Porras’s office, in a statement, said the dismissal followed an “objective and technical” investigation by qualified criminal prosecutors. It said Porras has strengthened measures to combat corruption and that ongoing probes are conducted in an “objective and impartial” manner, without political interference.
President Giammattei, in an interview with Reuters earlier this year, said the anti-graft effort of years past had become an ideological campaign used by left-leaning prosecutors to unfairly target the right. “Everybody has a right to their own ideology,” Giammattei told Reuters. “The problem is when you transfer that ideology to your actions, and worse when you are in charge of justice.”
Similar arguments against anti-corruption campaigns have prevailed elsewhere in Central America, fueling tensions reminiscent of those that divided the region during the Cold War. The governments of Honduras and El Salvador also recently dismantled anti-graft bodies and dismissed prosecutors and judges emblematic of campaigns against corruption there. The trend alarms foreign governments, democracy advocates and human-rights activists, especially those worried about increasing inequality in the region and the record number of migrants who have fled it recently.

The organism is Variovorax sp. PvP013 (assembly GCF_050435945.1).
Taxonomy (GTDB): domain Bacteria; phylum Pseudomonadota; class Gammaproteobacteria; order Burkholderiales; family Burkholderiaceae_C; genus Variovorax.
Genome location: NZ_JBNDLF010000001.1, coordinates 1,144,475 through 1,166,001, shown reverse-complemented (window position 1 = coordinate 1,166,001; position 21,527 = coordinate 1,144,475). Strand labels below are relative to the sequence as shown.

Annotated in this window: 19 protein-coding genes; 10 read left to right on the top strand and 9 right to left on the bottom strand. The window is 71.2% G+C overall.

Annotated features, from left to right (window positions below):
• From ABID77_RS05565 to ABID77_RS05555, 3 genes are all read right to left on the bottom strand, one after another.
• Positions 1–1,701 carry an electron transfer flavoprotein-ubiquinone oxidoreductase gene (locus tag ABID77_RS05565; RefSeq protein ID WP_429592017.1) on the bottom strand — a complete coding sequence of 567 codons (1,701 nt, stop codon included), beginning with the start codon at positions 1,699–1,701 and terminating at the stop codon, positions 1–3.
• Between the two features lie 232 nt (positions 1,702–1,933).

“Strong democratic institutions and rule of law are essential,” said Hans Magnusson, Sweden’s ambassador to Guatemala, in an interview. “Impunity and corruption,” he added, “rob Guatemalans of opportunities and worsen inequality, with the all-too common result that they leave.”
Last month, Hondurans voted to end more than a decade of rule by the conservative National Party, whose government scrapped anti-graft initiatives even as it was rocked by corruption and drug-trafficking scandals. In a nod to the discontent, Xiomara Castro, the leftist president-elect, said she would reverse those policies, empower prosecutors and narrow inequality.
Though Central American economies are rebounding from the Covid-19 pandemic, food shortages have risen almost three-fold since 2019, with 6.4 million people in Guatemala, Honduras and El Salvador now living with hunger, according to the United Nations World Food Program. In the 12 months ended September 30, U.S. Customs and Border Protection agents apprehended 280,000 Guatemalans attempting to cross the southern U.S. border, greater than any other year on record.